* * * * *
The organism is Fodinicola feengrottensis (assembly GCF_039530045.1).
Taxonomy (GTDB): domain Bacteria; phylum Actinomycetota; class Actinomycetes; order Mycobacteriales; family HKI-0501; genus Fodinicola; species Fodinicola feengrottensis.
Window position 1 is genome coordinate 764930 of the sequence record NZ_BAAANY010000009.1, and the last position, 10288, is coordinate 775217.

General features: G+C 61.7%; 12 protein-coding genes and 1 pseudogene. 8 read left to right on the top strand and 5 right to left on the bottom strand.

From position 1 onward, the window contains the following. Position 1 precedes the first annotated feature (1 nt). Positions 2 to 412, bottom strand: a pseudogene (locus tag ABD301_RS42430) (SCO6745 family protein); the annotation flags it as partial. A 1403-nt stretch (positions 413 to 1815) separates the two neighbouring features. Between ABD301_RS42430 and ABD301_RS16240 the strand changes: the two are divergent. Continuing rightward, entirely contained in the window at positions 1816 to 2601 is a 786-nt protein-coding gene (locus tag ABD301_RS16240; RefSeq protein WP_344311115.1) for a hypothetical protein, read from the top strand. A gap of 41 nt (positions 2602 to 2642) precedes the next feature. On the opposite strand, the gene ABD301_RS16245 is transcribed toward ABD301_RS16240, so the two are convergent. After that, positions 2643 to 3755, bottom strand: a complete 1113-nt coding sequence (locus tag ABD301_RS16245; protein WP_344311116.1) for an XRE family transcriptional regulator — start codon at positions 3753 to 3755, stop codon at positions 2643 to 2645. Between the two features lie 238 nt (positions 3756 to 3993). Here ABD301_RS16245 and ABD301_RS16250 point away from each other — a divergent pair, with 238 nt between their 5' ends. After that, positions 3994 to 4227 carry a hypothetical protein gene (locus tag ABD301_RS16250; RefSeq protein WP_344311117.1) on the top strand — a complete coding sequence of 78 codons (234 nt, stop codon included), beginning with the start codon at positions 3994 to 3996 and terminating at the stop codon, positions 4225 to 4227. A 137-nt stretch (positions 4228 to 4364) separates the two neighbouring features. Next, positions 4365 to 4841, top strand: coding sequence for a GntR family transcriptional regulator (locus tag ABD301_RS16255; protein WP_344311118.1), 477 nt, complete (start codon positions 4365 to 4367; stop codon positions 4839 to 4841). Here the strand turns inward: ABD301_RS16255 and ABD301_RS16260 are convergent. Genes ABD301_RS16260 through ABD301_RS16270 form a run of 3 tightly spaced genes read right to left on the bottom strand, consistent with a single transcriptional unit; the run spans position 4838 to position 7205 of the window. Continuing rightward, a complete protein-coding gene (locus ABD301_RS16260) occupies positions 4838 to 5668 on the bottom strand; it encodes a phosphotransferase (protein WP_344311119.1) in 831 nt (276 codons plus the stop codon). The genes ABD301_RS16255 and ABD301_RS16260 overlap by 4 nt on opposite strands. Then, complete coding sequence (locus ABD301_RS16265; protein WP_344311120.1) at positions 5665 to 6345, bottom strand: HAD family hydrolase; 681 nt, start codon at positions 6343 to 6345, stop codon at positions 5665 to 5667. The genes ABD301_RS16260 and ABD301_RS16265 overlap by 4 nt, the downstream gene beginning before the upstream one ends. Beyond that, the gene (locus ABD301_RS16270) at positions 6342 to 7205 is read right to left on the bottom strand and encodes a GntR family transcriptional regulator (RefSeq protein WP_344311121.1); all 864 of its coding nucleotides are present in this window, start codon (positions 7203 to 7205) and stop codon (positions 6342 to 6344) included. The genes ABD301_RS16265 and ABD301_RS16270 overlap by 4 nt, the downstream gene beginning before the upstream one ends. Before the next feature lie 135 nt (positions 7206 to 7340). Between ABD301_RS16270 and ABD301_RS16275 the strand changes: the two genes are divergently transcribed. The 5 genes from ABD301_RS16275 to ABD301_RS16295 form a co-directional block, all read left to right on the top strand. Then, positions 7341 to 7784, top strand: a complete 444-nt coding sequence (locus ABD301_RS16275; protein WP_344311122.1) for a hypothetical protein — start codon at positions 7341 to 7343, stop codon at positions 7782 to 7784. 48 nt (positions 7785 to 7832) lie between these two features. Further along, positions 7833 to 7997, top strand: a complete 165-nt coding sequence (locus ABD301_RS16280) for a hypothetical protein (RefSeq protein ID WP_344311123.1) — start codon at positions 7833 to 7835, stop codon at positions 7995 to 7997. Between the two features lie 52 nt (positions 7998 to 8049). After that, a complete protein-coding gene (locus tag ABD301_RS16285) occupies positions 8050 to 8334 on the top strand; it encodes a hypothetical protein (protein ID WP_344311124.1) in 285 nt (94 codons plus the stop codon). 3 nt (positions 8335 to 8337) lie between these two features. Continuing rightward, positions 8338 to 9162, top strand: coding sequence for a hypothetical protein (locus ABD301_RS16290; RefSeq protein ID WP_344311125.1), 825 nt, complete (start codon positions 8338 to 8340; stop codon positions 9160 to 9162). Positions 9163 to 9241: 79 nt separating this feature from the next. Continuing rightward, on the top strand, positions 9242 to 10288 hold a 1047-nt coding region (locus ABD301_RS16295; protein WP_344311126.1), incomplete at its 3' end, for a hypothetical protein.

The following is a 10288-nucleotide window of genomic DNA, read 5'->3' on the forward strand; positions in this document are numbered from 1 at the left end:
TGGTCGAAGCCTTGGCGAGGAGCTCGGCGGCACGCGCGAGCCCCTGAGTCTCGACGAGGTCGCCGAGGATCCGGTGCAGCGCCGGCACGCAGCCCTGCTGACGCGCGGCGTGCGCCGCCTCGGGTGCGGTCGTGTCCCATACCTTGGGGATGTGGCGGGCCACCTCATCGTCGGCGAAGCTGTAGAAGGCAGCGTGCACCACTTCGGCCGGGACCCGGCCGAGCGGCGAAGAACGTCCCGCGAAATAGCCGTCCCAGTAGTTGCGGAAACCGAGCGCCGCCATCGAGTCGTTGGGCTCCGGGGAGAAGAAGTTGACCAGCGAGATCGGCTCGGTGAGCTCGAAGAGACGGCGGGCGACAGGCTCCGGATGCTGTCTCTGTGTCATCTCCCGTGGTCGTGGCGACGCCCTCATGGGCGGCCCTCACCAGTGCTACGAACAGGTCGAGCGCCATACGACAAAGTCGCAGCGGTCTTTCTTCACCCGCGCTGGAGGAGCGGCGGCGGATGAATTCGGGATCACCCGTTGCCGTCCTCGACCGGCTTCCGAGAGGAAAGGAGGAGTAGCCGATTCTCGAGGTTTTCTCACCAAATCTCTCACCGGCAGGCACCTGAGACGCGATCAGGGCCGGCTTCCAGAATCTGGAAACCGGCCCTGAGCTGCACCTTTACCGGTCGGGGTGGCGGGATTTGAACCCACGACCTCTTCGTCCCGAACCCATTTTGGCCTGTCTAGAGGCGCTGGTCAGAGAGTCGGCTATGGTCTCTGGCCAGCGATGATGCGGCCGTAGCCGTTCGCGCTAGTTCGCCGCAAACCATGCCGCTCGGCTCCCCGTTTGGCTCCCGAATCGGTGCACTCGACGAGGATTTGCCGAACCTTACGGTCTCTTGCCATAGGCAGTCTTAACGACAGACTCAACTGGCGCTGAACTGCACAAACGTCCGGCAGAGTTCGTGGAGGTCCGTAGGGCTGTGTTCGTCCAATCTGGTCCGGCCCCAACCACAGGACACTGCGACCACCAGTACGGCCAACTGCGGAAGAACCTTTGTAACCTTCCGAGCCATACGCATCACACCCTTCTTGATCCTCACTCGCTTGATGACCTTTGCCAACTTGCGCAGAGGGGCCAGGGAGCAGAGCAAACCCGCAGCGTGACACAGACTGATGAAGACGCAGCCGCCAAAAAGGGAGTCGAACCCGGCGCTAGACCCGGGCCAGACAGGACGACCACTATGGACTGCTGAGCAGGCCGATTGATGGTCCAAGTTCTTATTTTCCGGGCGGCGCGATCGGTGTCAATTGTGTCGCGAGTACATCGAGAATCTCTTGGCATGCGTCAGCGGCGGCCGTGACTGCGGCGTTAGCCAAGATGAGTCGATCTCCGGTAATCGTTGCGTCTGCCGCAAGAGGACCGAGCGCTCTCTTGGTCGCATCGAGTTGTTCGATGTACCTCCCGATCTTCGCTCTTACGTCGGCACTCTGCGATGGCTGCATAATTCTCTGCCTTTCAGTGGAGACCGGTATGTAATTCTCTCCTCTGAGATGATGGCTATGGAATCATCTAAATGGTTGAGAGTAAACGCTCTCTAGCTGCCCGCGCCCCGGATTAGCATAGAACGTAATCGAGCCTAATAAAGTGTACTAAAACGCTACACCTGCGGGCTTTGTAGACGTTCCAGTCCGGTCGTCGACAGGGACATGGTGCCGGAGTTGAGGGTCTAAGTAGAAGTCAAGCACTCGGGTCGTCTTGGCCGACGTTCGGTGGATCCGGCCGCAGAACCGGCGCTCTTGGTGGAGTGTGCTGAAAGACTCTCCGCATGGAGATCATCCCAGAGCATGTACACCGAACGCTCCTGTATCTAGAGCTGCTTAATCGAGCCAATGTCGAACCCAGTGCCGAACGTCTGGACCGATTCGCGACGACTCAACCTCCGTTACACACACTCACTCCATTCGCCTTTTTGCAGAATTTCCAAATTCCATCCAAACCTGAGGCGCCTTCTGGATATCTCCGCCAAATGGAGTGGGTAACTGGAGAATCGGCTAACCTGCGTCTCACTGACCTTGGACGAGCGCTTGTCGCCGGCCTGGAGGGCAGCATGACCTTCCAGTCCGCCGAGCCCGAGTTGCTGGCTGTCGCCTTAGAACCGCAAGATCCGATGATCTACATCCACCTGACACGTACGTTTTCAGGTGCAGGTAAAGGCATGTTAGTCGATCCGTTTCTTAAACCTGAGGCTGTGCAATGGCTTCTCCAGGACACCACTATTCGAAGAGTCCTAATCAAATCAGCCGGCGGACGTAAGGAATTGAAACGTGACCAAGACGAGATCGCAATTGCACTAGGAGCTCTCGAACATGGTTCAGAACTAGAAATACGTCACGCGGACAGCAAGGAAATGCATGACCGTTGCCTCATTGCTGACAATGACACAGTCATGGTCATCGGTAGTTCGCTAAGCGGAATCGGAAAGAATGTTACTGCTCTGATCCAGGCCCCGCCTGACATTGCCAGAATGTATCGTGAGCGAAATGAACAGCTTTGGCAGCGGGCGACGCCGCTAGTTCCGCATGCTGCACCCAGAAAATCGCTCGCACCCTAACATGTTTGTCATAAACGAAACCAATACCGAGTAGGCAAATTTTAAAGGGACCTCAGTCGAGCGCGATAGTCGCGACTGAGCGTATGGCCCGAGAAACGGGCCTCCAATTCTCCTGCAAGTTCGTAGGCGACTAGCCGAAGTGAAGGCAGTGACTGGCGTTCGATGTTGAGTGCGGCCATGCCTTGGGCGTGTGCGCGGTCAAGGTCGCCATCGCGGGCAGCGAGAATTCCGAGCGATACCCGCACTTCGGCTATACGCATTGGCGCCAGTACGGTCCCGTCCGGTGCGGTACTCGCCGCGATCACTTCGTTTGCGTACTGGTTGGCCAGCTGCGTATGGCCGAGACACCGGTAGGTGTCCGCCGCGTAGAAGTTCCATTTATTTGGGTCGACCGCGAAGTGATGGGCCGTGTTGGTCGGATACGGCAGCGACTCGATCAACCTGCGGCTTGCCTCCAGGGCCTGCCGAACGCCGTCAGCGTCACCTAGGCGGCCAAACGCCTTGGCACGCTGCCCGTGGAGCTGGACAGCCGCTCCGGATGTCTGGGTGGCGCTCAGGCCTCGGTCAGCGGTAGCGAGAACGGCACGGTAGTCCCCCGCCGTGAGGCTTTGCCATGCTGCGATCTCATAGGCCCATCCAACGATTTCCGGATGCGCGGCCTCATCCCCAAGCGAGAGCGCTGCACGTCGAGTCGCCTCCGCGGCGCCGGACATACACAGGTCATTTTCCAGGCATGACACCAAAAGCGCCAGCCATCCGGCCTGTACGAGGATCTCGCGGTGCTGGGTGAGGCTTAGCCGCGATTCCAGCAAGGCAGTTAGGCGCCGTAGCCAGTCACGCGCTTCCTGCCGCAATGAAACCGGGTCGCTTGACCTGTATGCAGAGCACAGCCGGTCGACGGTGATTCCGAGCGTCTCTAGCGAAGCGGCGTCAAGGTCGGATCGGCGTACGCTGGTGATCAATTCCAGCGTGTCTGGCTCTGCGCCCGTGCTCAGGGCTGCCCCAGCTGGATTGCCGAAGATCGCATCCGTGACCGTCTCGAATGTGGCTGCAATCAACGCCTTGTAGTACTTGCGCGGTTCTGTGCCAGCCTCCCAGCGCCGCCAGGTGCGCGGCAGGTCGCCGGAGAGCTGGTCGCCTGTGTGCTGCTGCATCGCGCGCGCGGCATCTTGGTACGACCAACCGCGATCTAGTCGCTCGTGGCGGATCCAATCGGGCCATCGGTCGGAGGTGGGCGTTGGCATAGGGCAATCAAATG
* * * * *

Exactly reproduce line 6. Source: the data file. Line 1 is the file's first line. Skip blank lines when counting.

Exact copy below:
The following is a 10288-nucleotide window of genomic DNA, read 5'->3' on the forward strand; positions in this document are numbered from 1 at the left end: